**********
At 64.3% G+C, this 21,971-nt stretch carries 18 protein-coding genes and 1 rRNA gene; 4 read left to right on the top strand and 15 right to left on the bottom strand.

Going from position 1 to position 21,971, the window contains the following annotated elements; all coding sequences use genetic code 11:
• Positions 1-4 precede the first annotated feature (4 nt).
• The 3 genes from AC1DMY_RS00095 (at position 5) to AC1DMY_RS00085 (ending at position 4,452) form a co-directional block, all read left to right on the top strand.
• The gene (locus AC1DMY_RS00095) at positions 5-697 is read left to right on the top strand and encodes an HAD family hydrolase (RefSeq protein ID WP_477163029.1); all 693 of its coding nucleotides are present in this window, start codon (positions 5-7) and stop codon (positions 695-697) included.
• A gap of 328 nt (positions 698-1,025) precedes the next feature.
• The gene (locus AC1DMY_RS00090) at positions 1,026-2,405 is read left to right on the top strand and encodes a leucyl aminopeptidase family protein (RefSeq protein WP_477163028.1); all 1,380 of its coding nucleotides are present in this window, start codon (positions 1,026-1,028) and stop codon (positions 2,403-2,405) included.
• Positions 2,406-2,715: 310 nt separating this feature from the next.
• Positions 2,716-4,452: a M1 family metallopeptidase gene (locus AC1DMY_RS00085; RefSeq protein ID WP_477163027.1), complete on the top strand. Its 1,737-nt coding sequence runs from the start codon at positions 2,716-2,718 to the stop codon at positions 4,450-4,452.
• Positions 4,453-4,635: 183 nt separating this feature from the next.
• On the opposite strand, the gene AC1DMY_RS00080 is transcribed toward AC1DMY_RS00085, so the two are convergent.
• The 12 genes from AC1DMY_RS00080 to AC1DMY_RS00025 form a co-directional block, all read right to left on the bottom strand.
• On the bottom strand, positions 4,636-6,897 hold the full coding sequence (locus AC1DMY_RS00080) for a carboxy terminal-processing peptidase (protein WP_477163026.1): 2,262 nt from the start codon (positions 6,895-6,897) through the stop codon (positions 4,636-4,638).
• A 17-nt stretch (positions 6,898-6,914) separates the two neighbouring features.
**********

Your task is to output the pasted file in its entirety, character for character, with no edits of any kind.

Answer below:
At 64.3% G+C, this 21,971-nt stretch carries 18 protein-coding genes and 1 rRNA gene; 4 read left to right on the top strand and 15 right to left on the bottom strand.

Going from position 1 to position 21,971, the window contains the following annotated elements; all coding sequences use genetic code 11:
• Positions 1-4 precede the first annotated feature (4 nt).
• The 3 genes from AC1DMY_RS00095 (at position 5) to AC1DMY_RS00085 (ending at position 4,452) form a co-directional block, all read left to right on the top strand.
• The gene (locus AC1DMY_RS00095) at positions 5-697 is read left to right on the top strand and encodes an HAD family hydrolase (RefSeq protein ID WP_477163029.1); all 693 of its coding nucleotides are present in this window, start codon (positions 5-7) and stop codon (positions 695-697) included.
• A gap of 328 nt (positions 698-1,025) precedes the next feature.
• The gene (locus AC1DMY_RS00090) at positions 1,026-2,405 is read left to right on the top strand and encodes a leucyl aminopeptidase family protein (RefSeq protein WP_477163028.1); all 1,380 of its coding nucleotides are present in this window, start codon (positions 1,026-1,028) and stop codon (positions 2,403-2,405) included.
• Positions 2,406-2,715: 310 nt separating this feature from the next.
• Positions 2,716-4,452: a M1 family metallopeptidase gene (locus AC1DMY_RS00085; RefSeq protein ID WP_477163027.1), complete on the top strand. Its 1,737-nt coding sequence runs from the start codon at positions 2,716-2,718 to the stop codon at positions 4,450-4,452.
• Positions 4,453-4,635: 183 nt separating this feature from the next.
• On the opposite strand, the gene AC1DMY_RS00080 is transcribed toward AC1DMY_RS00085, so the two are convergent.
• The 12 genes from AC1DMY_RS00080 to AC1DMY_RS00025 form a co-directional block, all read right to left on the bottom strand.
• On the bottom strand, positions 4,636-6,897 hold the full coding sequence (locus AC1DMY_RS00080) for a carboxy terminal-processing peptidase (protein WP_477163026.1): 2,262 nt from the start codon (positions 6,895-6,897) through the stop codon (positions 4,636-4,638).
• A 17-nt stretch (positions 6,898-6,914) separates the two neighbouring features.